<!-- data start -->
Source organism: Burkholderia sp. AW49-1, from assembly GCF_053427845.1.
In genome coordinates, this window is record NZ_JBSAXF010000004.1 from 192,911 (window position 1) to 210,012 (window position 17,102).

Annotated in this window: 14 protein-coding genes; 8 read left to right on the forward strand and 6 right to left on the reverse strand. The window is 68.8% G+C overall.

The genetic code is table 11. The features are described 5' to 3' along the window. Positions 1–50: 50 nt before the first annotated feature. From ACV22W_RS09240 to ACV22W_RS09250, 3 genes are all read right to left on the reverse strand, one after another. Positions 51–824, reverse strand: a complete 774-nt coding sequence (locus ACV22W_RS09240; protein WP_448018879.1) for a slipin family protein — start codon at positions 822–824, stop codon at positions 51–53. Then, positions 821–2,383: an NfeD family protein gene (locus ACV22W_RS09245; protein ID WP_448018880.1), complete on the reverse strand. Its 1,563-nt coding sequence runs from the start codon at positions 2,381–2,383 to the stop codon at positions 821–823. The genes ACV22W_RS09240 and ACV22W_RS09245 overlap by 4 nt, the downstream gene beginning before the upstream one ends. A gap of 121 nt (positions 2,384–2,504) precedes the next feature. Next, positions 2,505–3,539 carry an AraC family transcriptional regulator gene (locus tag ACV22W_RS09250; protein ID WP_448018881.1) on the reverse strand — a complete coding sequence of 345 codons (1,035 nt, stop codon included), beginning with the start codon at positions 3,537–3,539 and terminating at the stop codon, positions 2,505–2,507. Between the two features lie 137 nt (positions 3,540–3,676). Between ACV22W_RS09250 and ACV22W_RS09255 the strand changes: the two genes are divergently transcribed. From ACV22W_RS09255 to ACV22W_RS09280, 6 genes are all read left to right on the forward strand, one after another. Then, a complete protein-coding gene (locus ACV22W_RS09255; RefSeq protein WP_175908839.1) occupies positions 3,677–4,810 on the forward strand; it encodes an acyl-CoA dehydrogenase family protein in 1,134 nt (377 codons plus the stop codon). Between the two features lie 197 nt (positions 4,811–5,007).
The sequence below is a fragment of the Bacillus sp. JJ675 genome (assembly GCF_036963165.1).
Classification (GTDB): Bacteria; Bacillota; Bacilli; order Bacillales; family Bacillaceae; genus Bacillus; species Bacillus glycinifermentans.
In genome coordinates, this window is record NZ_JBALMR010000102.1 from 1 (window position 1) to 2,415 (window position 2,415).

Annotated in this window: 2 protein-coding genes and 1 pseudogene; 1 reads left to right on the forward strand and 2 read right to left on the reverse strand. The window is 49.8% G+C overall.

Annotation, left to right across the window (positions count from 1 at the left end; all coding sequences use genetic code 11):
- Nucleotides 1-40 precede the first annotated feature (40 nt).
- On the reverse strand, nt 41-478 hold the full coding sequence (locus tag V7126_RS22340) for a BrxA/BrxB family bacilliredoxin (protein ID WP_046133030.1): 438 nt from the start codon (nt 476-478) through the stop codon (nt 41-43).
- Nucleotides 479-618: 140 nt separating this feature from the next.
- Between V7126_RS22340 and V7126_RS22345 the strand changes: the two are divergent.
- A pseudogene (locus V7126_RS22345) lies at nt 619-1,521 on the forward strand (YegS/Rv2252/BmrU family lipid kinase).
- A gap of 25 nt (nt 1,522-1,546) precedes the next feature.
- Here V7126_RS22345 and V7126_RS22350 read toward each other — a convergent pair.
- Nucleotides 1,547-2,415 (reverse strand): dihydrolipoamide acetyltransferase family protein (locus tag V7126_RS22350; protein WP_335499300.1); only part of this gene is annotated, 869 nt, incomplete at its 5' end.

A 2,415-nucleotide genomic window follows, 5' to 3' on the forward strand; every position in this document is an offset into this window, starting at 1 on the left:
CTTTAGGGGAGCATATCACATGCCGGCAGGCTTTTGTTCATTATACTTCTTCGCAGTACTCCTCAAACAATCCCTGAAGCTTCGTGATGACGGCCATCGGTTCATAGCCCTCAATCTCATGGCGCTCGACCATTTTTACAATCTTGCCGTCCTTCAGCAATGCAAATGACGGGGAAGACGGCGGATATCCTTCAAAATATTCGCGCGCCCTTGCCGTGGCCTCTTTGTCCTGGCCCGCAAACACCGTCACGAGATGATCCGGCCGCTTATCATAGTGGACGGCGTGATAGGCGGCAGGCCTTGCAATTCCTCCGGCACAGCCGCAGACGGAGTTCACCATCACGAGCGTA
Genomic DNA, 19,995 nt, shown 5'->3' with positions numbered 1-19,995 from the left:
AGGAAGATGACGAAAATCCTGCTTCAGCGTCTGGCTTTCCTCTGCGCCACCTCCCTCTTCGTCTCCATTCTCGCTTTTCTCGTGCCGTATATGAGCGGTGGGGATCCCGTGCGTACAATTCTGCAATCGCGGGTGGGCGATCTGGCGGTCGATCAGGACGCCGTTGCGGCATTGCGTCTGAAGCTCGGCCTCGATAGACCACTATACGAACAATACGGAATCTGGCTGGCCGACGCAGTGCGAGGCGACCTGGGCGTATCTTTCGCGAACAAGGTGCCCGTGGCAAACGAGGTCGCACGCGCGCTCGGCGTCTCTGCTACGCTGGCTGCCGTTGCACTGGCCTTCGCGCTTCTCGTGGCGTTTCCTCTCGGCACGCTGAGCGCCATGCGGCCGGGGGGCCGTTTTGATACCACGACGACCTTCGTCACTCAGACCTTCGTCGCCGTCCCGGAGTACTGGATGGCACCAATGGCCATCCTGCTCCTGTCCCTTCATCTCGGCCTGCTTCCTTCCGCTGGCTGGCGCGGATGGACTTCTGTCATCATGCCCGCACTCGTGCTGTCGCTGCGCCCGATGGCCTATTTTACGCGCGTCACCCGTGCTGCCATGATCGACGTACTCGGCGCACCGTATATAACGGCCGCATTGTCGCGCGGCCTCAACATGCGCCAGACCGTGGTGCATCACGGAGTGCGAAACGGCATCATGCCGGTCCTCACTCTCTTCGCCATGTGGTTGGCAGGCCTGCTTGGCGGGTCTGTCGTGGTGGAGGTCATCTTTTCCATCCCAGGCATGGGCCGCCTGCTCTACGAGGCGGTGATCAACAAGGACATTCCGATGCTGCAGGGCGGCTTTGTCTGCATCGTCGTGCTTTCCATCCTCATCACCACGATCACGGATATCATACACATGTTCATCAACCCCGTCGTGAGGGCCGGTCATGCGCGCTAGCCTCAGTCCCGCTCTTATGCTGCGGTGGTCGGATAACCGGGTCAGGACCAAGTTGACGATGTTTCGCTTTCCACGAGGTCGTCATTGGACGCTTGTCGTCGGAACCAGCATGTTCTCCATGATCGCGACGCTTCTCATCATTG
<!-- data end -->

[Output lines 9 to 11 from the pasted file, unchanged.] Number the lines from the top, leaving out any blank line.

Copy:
Annotation, left to right across the window (positions count from 1 at the left end; all coding sequences use genetic code 11):
- Nucleotides 1-40 precede the first annotated feature (40 nt).
- On the reverse strand, nt 41-478 hold the full coding sequence (locus tag V7126_RS22340) for a BrxA/BrxB family bacilliredoxin (protein ID WP_046133030.1): 438 nt from the start codon (nt 476-478) through the stop codon (nt 41-43).